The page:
Whenever we read about, or hear about, people confidently presenting their vision of any kind of future trends, we, of course, need to take it with a grain of salt. However, as a business technology expert, I know where to look for indications on the direction technology is taking, and for the fun of it, I will try to make some educated guesses.
Let’s see what some of the trends that could change the way we travel are.
Thanks to innovative car makers such as Tesla and Chevrolet and others following in their path, we can safely assume that the sale of these economical and environmentally friendlier electric vehicles will be on a steady rise.
What does that mean for all of us who occasionally share a ride?
It means that we can expect the cost of our ride to go down, as electricity is cheaper than gas. At least for now.
This diagram from AVT shows us just how big of a difference there is between using an electric, a hybrid, and a car that runs on fossil fuels.
Does this mean the price of electricity for car transportation will remain the same? Probably not. The government will be sure to exploit the rise of popularity of electric vehicles and impose taxes for charging our car’s batteries. Stan Jakuba explains this thoroughly in his research.
At least we can enjoy a smoother, cleaner and quieter ride if we share it with an electric car owner, if nothing else. And that is good enough for a guy like me, who likes to take his after-work nap while traveling home.
As technology develops, we can already see the “smart” revolution spreading across car manufacturers, as well as their peripherals. There is a sea of new startups that aim at making life easier for both drivers and passengers alike.
There are a ton of super-cool things in the making, so let’s name a few.
In the spring of 2017, Ford will release its SYNC Connect app that will enable the owners of its new Ford Escape to lock and unlock, locate, or check the fuel levels of their car, or even see if some of their car parts are malfunctioning. All from their phone. Similarly, BMW has developed a futuristic car key with a small display on which you can track all kinds of information about your car, and take various actions from afar. This can come in very handy when calculating sharing cost or looking for your car in a less familiar town.
One thing that I personally can’t wait to happen is to get massaged while enjoying a ride. Thanks to one car part maker, this is becoming a reality. Supposedly, the sensors in the car seats can detect your breathing and stress levels, and automatically offer you a good ol’ massage. Just imagine how relaxing that can be after a stressful day at work.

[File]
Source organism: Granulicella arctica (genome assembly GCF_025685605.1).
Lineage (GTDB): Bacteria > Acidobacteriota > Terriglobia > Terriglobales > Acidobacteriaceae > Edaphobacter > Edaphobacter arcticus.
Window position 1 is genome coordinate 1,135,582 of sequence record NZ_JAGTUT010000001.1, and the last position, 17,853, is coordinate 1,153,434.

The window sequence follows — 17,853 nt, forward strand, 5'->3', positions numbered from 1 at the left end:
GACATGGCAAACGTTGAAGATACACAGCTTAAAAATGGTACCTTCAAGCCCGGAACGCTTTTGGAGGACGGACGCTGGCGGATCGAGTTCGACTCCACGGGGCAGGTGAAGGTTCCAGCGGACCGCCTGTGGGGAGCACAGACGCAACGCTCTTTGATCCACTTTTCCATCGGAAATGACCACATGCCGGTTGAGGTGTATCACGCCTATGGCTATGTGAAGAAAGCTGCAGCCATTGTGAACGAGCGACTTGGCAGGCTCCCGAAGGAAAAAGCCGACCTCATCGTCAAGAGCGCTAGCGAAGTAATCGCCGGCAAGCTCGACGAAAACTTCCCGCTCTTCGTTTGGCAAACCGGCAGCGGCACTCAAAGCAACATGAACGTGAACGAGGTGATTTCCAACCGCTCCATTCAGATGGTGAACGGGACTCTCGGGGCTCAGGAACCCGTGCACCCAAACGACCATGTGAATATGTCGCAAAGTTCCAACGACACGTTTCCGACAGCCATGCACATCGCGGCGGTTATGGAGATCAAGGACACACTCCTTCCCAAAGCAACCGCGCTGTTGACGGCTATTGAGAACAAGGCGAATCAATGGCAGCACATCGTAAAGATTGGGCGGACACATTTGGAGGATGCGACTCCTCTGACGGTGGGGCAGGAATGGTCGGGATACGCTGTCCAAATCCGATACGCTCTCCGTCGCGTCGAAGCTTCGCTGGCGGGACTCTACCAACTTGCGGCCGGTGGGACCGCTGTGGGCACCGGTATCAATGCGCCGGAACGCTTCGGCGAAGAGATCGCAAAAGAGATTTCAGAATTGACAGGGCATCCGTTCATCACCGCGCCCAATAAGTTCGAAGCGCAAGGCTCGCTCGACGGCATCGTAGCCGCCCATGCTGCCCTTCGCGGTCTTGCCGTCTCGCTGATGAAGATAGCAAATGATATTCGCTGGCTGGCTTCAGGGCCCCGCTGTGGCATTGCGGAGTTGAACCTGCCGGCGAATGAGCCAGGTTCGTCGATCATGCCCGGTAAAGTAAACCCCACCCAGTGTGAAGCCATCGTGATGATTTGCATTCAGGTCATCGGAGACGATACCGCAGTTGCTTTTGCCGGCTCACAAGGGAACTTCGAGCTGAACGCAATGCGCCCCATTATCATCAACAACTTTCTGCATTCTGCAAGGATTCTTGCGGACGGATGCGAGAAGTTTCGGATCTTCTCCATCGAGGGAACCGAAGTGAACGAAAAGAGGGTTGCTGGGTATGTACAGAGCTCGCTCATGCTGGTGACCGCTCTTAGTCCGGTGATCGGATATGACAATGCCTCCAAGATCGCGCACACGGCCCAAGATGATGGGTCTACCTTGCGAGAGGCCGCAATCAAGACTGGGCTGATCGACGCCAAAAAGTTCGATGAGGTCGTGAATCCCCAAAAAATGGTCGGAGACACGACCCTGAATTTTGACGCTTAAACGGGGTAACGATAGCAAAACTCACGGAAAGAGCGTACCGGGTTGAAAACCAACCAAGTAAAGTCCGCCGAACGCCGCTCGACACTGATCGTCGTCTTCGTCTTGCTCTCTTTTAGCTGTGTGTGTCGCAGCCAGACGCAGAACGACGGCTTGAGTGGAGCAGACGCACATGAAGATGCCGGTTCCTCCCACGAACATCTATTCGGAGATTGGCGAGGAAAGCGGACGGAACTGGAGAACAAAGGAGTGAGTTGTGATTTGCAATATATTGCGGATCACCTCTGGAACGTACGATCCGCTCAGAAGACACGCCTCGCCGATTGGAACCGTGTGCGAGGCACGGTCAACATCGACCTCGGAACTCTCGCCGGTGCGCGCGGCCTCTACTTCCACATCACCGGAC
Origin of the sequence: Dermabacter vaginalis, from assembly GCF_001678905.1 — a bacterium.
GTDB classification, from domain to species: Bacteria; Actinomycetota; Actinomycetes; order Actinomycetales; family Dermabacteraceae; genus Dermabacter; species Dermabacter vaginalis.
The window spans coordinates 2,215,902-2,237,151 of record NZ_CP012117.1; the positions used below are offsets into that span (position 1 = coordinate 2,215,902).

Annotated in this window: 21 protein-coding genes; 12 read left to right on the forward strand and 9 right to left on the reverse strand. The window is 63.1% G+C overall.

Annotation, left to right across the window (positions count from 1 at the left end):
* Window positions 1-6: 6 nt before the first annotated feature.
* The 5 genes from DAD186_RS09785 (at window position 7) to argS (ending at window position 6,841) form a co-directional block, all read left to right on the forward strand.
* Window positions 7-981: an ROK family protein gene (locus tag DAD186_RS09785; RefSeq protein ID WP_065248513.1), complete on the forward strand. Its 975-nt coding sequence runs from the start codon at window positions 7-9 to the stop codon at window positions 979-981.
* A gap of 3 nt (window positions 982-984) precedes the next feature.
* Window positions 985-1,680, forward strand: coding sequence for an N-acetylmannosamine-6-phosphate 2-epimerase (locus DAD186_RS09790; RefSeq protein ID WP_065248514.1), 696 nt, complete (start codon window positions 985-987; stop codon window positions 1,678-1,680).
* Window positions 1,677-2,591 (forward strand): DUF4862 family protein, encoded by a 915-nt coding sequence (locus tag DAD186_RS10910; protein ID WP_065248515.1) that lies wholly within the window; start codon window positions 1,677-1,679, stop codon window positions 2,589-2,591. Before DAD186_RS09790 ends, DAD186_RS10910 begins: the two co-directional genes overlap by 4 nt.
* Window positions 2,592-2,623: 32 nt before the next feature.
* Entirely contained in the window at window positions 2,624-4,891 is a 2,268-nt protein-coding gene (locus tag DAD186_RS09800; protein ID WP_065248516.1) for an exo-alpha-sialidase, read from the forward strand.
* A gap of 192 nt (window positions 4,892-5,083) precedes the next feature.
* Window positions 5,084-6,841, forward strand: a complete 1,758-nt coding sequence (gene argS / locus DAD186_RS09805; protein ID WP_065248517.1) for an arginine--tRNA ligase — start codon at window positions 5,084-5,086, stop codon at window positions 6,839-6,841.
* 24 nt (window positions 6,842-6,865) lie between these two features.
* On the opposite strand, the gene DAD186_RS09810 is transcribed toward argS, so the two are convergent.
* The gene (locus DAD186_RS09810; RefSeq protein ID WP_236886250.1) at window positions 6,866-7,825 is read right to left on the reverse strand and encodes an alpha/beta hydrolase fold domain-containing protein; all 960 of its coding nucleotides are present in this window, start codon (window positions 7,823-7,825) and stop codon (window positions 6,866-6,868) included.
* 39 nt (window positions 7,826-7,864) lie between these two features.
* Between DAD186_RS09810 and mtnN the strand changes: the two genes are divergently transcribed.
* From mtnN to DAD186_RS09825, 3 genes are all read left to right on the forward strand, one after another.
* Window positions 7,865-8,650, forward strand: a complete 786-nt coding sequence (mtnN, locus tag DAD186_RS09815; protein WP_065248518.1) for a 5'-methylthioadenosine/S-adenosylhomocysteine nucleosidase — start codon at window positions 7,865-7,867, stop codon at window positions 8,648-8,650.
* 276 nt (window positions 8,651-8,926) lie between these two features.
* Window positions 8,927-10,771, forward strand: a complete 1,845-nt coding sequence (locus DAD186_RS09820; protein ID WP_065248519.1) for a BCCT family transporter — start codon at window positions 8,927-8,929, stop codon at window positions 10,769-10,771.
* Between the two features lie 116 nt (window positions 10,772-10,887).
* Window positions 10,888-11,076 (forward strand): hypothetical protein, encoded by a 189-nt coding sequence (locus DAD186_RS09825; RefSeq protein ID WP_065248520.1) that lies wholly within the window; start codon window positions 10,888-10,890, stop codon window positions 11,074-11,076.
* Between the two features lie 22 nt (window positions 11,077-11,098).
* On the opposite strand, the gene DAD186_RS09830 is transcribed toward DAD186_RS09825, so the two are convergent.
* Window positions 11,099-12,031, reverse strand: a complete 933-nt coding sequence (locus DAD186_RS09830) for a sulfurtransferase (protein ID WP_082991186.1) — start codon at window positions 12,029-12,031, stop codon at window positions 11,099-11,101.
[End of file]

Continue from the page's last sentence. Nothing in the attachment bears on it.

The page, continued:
We have all heard of Tesla Motors and its awesome autopilot mode. It is safe to expect that other car manufacturers will follow in Tesla’s steps and start implementing autopilot mode in their own car models. This is great news for everyone who regularly takes longer drives on highways to work and back. So, when you share a long ride with someone, you can safely talk to him or her, without being a distraction.
The WayRay tech company has created a holographic projector which projects augmented reality on your windshield in the shape of arrows guiding the route. There is also information about distance, speed, etc., which can greatly improve night driving experiences.
Mobileeye has developed a smart camera-based traffic avoidance system that can detect incoming collisions and warn you about pedestrians chasing Pokemon or just not paying attention.
Well not really, but maybe that too. What I meant is that cars will be able to communicate with each other. Car chatting could prove pretty useful safety-wise. Imagine someone crosses a red light at an intersection and you don’t notice it in on time. Using this technology, called Vehicle-to-Vehicle communication, or V2V, other cars can alert your car that you are on a collision course. Automatic braking can then be deployed which could potentially save lives. A piece of technology that can’t come soon enough, if you ask me.
These are just a few things that are in the works, or already available, that will make our driving and sharing a lot more enjoyable and safer experience. Whether you are a passenger or a driver, I can bet that you, like me, can’t wait for at least one of these to come to a car near you.
Is there something you wish the next five years would bring to the way we commute? Let us know in the comment section.
Nate Vickery is a business technology expert and a lover of all tech, including cars. You can read more from Nate on his site – Bizzmarkblog.com.
Author Lex Barber